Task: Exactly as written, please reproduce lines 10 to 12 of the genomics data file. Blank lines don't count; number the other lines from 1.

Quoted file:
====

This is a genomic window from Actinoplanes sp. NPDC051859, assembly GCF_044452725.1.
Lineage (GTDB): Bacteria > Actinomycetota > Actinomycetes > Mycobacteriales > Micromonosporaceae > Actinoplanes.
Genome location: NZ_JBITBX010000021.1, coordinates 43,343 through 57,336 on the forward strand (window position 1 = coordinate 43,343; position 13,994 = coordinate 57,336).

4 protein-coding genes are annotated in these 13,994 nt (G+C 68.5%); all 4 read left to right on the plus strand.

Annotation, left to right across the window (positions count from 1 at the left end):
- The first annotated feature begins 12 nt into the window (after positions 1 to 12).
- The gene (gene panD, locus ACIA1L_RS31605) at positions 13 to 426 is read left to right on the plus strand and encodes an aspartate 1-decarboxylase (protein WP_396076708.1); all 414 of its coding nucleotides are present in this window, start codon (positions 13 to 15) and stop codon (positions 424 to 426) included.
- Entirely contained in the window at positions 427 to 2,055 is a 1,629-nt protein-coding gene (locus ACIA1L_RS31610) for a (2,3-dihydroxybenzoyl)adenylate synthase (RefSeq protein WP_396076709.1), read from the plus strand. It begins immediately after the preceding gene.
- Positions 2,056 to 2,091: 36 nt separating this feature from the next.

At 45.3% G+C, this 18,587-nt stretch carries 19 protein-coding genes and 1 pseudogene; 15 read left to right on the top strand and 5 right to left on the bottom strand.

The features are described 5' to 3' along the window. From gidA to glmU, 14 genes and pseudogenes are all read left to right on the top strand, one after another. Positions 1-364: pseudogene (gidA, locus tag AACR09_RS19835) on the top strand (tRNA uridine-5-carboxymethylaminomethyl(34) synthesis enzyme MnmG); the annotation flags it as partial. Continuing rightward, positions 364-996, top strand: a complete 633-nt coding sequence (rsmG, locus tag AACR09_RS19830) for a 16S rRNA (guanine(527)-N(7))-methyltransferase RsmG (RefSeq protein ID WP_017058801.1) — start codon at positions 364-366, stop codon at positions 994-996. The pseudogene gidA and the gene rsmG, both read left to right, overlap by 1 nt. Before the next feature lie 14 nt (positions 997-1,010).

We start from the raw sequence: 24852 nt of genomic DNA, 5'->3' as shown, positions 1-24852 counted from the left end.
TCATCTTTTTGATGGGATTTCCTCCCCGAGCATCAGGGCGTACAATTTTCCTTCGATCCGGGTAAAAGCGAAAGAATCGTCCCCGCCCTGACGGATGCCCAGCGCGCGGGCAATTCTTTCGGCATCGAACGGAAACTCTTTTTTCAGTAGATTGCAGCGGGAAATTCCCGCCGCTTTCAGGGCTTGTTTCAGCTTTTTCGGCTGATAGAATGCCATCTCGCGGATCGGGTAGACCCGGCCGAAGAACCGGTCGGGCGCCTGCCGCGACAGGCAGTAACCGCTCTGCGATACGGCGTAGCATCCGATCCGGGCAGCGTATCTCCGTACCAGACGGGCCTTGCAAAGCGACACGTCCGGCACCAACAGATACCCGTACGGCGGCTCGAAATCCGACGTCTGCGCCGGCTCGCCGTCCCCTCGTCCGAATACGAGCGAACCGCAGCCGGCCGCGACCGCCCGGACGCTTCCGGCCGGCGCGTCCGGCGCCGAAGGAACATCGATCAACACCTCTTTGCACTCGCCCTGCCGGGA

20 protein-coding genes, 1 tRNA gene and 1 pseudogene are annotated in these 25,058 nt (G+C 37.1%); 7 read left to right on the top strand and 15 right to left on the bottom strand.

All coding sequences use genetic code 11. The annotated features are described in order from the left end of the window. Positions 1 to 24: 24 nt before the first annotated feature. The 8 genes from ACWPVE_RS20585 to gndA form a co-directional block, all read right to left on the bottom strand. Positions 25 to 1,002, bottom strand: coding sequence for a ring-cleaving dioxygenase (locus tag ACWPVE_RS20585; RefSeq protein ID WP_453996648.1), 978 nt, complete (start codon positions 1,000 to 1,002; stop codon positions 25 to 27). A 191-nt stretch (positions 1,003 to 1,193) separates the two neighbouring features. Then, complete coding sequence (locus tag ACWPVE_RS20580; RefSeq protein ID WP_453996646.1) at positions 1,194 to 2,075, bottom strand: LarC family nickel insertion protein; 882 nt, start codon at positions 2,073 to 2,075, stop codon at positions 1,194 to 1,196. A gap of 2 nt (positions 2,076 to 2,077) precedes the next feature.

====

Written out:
At 45.3% G+C, this 18,587-nt stretch carries 19 protein-coding genes and 1 pseudogene; 15 read left to right on the top strand and 5 right to left on the bottom strand.

The features are described 5' to 3' along the window. From gidA to glmU, 14 genes and pseudogenes are all read left to right on the top strand, one after another. Positions 1-364: pseudogene (gidA, locus tag AACR09_RS19835) on the top strand (tRNA uridine-5-carboxymethylaminomethyl(34) synthesis enzyme MnmG); the annotation flags it as partial. Continuing rightward, positions 364-996, top strand: a complete 633-nt coding sequence (rsmG, locus tag AACR09_RS19830) for a 16S rRNA (guanine(527)-N(7))-methyltransferase RsmG (RefSeq protein ID WP_017058801.1) — start codon at positions 364-366, stop codon at positions 994-996. The pseudogene gidA and the gene rsmG, both read left to right, overlap by 1 nt. Before the next feature lie 14 nt (positions 997-1,010).

We start from the raw sequence: 24852 nt of genomic DNA, 5'->3' as shown, positions 1-24852 counted from the left end.